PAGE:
Annual Meeting ‘22: Taking Your DEI Program Global

Session 108 Panelists

Susan Eandi, Partner, Baker McKenzie LLP 
Lori Middlehurst, Senior Director, APAC Employment Law, Salesforce, Inc.
Nicholas Murray, Senior Employment Counsel, Twilio Inc.
Alyson Palmer, Corporate Counsel, Google 

What was the most valuable thing you learned during this session?  

“Not all laws are created equal, you have to take the people and their location into consideration.”

Yolanda Rabun, Senior Counsel, Chief Legal Officer, IBM Corporation

Data, global-specific goals, and remote work are essential

  • Data is key to make your global diversity, equity, and inclusion (DEI) efforts effective, and a common tool is a voluntary survey of the company’s workforce. Carefully define what information you will ask for in the survey, what consent information you will include in your survey, and how you are going to use the data you collect.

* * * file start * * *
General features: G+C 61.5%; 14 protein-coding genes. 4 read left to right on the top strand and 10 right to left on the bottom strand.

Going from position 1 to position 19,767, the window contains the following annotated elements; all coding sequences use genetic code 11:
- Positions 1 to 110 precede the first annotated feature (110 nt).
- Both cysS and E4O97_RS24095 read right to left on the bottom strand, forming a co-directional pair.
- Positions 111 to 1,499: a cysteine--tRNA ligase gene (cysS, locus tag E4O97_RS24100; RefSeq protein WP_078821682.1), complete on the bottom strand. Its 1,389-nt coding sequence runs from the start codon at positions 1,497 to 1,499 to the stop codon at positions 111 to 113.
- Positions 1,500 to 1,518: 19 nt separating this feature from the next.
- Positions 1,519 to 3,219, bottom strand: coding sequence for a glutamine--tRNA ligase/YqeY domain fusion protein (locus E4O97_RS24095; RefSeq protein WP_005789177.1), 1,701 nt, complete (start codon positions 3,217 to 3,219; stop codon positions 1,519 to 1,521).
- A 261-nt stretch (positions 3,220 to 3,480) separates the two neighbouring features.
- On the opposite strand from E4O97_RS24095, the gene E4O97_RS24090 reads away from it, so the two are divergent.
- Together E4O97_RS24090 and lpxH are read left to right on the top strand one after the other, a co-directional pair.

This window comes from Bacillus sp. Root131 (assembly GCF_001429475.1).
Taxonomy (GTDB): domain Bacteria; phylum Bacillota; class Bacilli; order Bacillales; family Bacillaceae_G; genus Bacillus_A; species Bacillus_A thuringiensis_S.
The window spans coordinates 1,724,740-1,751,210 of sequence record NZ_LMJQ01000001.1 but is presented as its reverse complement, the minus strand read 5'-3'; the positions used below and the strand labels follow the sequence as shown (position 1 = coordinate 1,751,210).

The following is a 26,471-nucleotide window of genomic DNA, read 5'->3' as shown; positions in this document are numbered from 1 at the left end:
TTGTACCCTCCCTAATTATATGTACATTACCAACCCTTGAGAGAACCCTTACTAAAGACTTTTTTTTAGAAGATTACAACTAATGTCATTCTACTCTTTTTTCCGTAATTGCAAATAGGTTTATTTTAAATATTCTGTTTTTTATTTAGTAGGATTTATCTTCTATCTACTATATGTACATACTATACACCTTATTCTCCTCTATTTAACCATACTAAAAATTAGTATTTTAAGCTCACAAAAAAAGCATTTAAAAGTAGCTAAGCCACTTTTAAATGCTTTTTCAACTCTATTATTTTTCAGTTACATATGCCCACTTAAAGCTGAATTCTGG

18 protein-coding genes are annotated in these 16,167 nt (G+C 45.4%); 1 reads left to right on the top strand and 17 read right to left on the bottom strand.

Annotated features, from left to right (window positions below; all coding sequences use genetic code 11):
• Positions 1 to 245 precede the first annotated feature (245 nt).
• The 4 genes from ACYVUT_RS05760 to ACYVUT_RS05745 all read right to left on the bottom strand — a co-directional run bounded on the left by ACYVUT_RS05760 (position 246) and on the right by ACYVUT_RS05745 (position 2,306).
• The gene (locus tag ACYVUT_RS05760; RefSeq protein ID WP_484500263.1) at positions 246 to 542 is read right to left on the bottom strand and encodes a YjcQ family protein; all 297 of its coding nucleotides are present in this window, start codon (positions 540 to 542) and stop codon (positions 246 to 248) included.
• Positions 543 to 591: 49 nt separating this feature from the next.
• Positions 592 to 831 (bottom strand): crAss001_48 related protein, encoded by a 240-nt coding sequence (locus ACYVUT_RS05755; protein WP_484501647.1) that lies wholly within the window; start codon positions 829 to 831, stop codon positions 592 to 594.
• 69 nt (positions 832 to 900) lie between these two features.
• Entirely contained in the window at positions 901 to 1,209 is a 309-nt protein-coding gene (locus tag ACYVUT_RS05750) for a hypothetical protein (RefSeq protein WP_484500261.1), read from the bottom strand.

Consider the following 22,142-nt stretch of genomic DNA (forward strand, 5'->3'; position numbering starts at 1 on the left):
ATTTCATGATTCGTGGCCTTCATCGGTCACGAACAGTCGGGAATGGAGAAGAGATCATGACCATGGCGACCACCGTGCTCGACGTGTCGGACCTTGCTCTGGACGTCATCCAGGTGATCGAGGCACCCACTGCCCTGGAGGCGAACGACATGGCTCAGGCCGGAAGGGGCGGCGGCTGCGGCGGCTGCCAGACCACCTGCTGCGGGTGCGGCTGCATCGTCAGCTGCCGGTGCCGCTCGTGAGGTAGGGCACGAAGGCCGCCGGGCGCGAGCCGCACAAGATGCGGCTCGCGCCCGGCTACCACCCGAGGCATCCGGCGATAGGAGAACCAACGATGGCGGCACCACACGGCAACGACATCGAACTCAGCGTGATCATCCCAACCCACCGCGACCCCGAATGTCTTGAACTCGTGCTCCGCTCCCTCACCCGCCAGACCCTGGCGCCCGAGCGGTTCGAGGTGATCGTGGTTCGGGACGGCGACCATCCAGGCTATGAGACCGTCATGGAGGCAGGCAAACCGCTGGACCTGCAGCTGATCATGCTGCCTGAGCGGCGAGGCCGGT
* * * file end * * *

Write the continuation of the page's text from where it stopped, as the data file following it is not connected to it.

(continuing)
• Determine what global goals you are trying to accomplish as an organization so when you interact with individuals in the different countries where your group operates, there is a common vision, and so you can put resources behind those global goals. Avoid getting caught up in trying to be too specific to the local context so that you can’t accomplish anything big picture. For example, maybe make hiring your current year’s global goal . 
  • Don’t be afraid to embrace DEI. Most companies can no longer afford to be on top of DEI lest they won’t be able to attract and retain talent.  
  • Employees in a global organization expect pay transparency to be applied globally, not just in the states or countries where laws require such transparency. 
  • Think about if and how remote work impacts your diverse employees. 

"You need to start somewhere."

Susan Eandi, Partner, Baker McKenzie LLP